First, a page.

Some ways to prevent getting headaches include drinking more water, improving posture, exercising, and eating a healthy diet with less inflammatory or processed foods.
For people who regularly get headaches, what is the most important thing you recommend they do or not do to start preventing them?
Dr. Luke Stringer: Obviously, every person and case is going to be case by case, right? But kind of a good rule of thumb when treating headaches is let’s start with hydration. Are you hydrated? America is the number one fatigued nation in the world, and one of the most under hydrated. Not that we don’t have access to the water, we just don’t consume a massive amount. And I’m talking about top 50 socioeconomic nations. So, do you drink enough water? So, a good little piece of math, little equation we can do is your body weight in pounds divided by two, ounces of water you should be trying to drink a day. If you are suffering with headaches try and do that every day from anywhere from two to four weeks. And, obviously, monitor the change.
The second thing that we recommend looking at is what we are putting into the body. So, how is our diet essentially? So is our diet full of processed foods, artificial sweeteners, and those things that break us down? So, if you drink a lot of soda, you eat a lot of processed foods, you’re eating foods that are high in high fructose corn syrup, all those things create inflammation within the body. So, I would start kind of, essentially, figuring out any triggers within our diet, or at least trying to tidy up our diet. So, minimize soda intake, minimize processed food intake, try and just eat whole non-processed foods, essentially.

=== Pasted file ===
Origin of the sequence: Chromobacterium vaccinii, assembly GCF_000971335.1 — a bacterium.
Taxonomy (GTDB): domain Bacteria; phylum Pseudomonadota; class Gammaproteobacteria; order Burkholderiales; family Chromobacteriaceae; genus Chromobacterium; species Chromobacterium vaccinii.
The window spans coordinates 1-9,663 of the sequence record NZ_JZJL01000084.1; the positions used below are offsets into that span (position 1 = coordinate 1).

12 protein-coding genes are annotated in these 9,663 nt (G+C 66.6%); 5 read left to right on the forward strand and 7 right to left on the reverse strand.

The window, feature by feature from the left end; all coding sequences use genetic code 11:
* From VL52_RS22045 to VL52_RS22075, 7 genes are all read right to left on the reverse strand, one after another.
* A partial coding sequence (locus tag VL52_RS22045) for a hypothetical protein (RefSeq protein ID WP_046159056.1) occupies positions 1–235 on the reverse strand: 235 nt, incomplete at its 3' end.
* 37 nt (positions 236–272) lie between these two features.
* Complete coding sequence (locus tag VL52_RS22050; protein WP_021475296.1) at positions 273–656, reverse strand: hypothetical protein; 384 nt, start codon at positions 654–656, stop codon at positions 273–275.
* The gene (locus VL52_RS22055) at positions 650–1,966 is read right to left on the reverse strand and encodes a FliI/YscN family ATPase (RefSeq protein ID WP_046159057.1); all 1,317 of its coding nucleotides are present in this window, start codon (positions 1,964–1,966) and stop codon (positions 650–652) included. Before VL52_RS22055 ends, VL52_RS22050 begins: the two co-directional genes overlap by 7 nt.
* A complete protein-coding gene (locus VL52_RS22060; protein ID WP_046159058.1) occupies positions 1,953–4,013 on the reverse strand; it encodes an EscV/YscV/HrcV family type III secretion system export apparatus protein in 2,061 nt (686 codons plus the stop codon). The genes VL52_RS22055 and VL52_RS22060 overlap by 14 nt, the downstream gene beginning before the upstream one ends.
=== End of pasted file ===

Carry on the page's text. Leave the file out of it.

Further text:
And then lastly, how is your posture? Do you sit for 50 hours a week at work not getting up or taking any breaks? Do you feel the headache gets worse towards the end of the day than the beginning of the day? If you are sitting for a living, chances are you’re going to have poor posture. And if you’re in poor posture chances are at some point throughout your working life, you’re going to develop a headache. So, what can we do? Get your ergonomic setup at work checked out, make sure you’re taking postural breaks at work, do have a sit/stand desk? And you’re just addressing those important things when it comes to posture.
Will drinking more water help prevent headaches?
Dr. Luke Stringer: Again, it’s all case by case, but you can’t go wrong with being hydrated, right? So, if you’re getting headaches, I’d say the first thing you should try to do is trying to get the appropriate H2O on board. So again, that equation, body weight in pounds divided by two is how many ounces of water we should be trying to drink a day. So, if anyone listening here are having headaches try and do that for two to four weeks, keep a journal and monitor; how are your headaches? Are they less often? Are they less intense? And, obviously, if you’re seeing less often, less intense headaches, chances are you have been drinking enough water. And that’s, obviously, a good place we can start.
Can improving posture, stretching, and exercising help prevent headaches?